Congress Must Uphold Iran Deal

Iran is an externally volatile nation. It tests long range missiles, threatens our allies, and oppresses its citizens, as it has done for decades. During my Iraq deployment, I personally knew that the bad guys in Muqdar al Sadr’s “army” whom I was fighting (and those making IEDs) were trained by Iran’s Quds Force.

As I told President Obama and Secretary Kerry, when discussing the importance of the Iran Deal, “I like the United States being the hegemon.” That means that I like America leading, whether from the front or behind the scenes. The world looks to the United States to lead in most diplomatic and military actions, especially the tough ones, as we did with the Iran Deal.

The United States led the United Kingdom, France, Germany, China, and Russia in negotiating a nuclear deal with Tehran. The deal was based not on trust, but on verification. Because of our nation’s leadership, the best nuclear inspectors in the world have had access to Iran’s complete nuclear supply chain; they’re watching the uranium from the moment it comes out of the mines to when it’s processed in the lab. The deal also puts hard limits on what Iran is permitted to do with that uranium by disabling thousands of centrifuges and reducing the stockpile they already had by 95 percent and shutting down entire nuclear facilities.

What is key about the deal is that we are not having to take Iran’s word for its adherence to the deal. The end result is an Iran without a nuclear weapon capability, making the United States and the world a safer place. From nuclear scientists to veterans of Israeli intelligence and European diplomats to retired U.S. military leaders, all agree that the Iran Deal is working.

Secretary of Defense Mattis, Secretary of State Tillerson, and Chairman of the Joint Chiefs of Staff General Dunford all support keeping it in place. But last Friday, President Trump announced his decision not to certify Iranian compliance with the deal. He professed that Iran is violating the spirit of the agreement with activities like missile tests, and argued that this refusal to recertify the deal will give us time to strengthen it.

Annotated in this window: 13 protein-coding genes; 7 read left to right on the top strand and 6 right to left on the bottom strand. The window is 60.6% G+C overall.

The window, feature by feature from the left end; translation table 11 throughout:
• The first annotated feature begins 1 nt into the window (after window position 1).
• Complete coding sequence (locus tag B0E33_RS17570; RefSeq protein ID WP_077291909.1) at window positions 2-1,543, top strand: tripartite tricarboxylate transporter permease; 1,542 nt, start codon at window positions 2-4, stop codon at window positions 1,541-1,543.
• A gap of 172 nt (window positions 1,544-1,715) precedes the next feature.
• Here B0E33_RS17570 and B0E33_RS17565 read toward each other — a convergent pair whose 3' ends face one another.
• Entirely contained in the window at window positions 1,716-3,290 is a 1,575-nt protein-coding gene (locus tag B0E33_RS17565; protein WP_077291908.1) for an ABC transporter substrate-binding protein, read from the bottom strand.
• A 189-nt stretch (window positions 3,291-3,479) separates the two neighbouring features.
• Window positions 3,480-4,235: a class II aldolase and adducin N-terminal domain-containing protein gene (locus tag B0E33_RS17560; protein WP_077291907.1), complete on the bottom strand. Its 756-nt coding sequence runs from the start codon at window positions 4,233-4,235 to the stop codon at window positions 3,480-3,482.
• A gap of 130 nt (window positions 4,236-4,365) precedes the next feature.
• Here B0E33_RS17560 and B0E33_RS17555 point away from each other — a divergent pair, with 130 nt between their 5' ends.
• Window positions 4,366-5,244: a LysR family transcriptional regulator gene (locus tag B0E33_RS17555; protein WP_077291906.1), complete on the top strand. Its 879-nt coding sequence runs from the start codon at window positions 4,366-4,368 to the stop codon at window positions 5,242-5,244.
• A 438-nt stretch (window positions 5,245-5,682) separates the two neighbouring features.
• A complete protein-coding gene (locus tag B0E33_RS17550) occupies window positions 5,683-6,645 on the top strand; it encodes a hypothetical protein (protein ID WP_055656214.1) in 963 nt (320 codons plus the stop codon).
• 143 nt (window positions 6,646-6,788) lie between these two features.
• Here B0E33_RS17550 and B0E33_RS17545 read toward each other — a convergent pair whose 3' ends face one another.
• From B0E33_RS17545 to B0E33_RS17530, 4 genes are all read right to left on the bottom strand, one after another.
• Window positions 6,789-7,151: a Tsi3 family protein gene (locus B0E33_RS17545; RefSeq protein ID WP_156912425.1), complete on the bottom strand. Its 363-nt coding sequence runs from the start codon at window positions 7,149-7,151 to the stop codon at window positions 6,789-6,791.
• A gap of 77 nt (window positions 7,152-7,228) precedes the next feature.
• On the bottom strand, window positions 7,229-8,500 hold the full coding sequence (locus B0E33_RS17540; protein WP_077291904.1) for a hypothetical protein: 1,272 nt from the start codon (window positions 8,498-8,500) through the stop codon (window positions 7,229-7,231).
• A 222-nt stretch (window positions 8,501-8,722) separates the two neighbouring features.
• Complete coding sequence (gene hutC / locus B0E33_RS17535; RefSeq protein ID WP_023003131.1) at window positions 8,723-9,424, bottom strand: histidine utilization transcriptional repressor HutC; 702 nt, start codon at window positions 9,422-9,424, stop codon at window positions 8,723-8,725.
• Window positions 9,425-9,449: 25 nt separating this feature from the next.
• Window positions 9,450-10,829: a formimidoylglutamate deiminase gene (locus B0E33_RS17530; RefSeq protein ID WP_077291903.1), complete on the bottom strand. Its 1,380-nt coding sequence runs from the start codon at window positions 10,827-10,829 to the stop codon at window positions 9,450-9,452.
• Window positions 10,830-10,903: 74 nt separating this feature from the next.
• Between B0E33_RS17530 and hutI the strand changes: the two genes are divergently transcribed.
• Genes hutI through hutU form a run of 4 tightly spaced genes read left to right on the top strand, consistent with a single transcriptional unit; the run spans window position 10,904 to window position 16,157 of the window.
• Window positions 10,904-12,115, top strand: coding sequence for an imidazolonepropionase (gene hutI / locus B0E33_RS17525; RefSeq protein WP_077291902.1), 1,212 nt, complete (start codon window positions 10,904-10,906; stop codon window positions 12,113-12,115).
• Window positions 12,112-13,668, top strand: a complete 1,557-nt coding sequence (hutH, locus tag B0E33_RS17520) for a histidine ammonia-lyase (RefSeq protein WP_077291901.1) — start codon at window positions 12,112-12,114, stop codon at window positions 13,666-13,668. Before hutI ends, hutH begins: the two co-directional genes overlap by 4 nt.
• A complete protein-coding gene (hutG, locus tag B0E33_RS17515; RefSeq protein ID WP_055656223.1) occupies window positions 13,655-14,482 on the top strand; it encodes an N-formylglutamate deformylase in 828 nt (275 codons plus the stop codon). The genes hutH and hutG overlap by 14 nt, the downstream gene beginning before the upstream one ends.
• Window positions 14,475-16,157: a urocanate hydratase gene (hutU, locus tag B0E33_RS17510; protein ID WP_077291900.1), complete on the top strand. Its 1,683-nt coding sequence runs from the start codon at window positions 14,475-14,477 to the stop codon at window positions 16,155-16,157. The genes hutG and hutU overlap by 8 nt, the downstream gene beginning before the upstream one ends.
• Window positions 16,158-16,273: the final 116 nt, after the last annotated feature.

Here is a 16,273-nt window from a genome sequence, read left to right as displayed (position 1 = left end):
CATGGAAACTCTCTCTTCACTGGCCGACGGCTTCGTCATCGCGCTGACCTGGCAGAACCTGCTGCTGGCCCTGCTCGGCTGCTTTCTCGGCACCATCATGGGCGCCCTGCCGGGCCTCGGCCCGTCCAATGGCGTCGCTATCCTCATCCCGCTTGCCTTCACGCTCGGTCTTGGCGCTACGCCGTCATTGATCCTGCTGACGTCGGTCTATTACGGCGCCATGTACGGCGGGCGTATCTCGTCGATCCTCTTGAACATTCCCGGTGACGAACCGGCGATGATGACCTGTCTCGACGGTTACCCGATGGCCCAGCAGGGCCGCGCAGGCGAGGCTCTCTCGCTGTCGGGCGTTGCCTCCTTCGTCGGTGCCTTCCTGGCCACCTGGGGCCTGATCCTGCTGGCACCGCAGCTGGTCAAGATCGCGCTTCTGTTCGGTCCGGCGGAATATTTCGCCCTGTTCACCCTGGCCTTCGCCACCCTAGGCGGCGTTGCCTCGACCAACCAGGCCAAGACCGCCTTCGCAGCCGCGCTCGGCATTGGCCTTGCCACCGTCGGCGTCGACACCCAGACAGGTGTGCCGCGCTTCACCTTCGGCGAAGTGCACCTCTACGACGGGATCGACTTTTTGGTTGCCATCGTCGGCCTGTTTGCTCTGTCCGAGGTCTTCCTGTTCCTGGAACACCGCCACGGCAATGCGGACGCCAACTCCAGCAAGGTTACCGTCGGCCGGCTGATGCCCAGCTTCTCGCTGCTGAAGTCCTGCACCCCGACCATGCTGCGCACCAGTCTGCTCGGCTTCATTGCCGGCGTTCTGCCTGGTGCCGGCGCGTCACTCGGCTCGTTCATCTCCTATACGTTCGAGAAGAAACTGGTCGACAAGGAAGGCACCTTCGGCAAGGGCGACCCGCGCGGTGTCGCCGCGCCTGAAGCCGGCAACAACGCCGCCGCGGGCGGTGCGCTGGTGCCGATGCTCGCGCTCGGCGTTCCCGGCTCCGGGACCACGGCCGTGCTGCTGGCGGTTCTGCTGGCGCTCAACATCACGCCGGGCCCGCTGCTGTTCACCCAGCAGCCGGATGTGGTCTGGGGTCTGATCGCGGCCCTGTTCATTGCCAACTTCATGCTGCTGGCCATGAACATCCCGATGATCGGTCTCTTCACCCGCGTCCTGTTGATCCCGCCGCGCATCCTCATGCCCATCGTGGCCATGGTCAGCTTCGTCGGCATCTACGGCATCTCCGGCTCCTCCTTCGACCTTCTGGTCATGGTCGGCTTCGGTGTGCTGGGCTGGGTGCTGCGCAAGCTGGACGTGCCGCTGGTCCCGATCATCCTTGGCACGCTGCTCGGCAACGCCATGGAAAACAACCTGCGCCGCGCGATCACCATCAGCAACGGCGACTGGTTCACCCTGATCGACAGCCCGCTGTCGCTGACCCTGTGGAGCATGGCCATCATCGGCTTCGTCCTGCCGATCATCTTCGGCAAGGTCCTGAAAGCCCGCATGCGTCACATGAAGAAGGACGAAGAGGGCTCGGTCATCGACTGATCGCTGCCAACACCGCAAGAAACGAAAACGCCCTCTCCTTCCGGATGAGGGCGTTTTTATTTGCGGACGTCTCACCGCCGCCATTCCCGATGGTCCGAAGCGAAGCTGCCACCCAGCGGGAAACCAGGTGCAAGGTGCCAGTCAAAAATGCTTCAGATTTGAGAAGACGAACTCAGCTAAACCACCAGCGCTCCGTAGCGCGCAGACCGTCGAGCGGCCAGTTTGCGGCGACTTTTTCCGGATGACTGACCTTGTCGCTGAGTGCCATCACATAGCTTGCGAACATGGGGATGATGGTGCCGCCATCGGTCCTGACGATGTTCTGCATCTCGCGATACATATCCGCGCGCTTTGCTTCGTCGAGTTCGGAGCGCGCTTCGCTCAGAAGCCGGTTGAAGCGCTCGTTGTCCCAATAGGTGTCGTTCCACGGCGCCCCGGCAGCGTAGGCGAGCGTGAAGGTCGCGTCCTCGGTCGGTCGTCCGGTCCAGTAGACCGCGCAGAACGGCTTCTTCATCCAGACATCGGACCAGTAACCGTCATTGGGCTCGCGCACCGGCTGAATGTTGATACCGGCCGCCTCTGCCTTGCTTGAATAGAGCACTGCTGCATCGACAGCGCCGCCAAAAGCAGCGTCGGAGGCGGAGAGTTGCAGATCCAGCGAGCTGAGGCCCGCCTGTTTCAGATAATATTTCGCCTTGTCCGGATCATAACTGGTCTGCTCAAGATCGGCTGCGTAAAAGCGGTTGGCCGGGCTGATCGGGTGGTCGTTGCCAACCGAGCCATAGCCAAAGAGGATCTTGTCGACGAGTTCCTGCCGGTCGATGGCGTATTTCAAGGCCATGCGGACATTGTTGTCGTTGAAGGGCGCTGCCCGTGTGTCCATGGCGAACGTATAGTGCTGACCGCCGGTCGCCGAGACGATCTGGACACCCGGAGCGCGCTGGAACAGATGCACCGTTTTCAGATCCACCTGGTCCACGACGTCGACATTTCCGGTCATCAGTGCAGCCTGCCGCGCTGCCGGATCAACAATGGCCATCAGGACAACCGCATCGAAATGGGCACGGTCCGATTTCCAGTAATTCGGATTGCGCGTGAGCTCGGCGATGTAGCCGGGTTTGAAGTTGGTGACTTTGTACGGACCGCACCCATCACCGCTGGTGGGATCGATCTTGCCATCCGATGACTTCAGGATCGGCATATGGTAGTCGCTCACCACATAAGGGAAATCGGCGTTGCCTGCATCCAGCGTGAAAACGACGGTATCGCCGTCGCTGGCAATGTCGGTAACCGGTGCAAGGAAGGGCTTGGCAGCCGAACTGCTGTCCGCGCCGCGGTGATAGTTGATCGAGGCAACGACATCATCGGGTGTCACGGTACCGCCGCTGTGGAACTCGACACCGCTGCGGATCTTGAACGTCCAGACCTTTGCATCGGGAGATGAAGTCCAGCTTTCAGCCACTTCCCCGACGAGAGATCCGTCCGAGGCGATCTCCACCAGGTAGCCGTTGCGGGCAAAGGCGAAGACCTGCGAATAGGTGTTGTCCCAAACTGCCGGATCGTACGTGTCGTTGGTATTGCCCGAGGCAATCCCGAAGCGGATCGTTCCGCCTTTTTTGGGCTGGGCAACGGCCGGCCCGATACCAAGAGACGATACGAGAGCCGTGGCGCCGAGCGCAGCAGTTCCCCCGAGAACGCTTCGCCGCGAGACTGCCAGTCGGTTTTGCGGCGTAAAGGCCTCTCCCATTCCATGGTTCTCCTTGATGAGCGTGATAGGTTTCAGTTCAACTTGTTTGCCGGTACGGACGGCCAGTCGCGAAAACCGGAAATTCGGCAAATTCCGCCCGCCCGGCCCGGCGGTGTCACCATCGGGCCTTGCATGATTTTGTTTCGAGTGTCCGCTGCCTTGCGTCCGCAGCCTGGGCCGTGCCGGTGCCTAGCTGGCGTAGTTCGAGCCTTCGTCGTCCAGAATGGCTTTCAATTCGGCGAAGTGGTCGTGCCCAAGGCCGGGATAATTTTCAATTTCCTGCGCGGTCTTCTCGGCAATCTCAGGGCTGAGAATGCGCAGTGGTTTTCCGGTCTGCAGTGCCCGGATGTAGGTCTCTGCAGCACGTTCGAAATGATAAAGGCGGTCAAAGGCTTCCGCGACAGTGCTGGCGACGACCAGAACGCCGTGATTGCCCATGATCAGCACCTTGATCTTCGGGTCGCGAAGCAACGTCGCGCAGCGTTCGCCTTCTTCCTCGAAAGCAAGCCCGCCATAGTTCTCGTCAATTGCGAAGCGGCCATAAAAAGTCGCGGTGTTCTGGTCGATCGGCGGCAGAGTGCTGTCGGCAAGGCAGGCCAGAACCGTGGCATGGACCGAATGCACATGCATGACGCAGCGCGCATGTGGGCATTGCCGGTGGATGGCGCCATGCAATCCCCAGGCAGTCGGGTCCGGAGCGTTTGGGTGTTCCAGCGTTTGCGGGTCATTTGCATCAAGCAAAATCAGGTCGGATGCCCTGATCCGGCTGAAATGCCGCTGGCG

This is a dangerous argument for two reasons.

First, though Iran continues to test its ballistic missiles, doing so is not breaking with the deal. Our allies were cognizant that the biggest threat was a nuclear Iran, so we focused on solving that problem first. If we want to keep Iran from testing missiles, we can focus on crafting a separate agreement — not tear down the one we already have in place.

Second, President Trump’s decertification does not strengthen the deal — it is more likely to destroy it. His choice is effectively passing the buck to the Senate, allowing it to consider re-imposing sanctions over a 60 day review period, which could be a violation of the terms of the deal. And there remains the risk that the administration may take some other provocative action to derail the deal.

Ask yourself this: What happens if we, the United States, are the sole country to walk away from the deal? The consequences are extremely dire. The world’s faith that the United States sticks to the agreements we make will be shaken — right when negotiating with and about North Korea is so crucial. If we pull out of the Iran Deal, our international partners would be hesitant to come together again on any diplomatic actions, including sanctions (especially when those nations can profit from trade with Iran). Most importantly, the limits on Iran’s nuclear program and the inspectors enforcing them would vanish, leaving Iran free to speedily develop nuclear weapon capability.

The Iran Deal may not be perfect, but what is? We must keep our focus on working to combat Iran’s destructive behavior in the Middle East. At the end of the day, it is incumbent upon us to uphold the deal and build on progress, rather than tearing it down. Our leaders in Congress should therefore focus on enforcing and providing oversight for their recent bipartisan sanctions against Iran’s ballistic missile program and refrain from taking further escalatory steps.

Terron Sims, II is a former captain with the U.S. Army. He served in Iraq from 2003–2004. He is currently a Security Fellow with Truman National Security Project. Views expressed are his own.

One clap, two clap, three clap, forty?

By clapping more or less, you can signal to us which stories really stand out.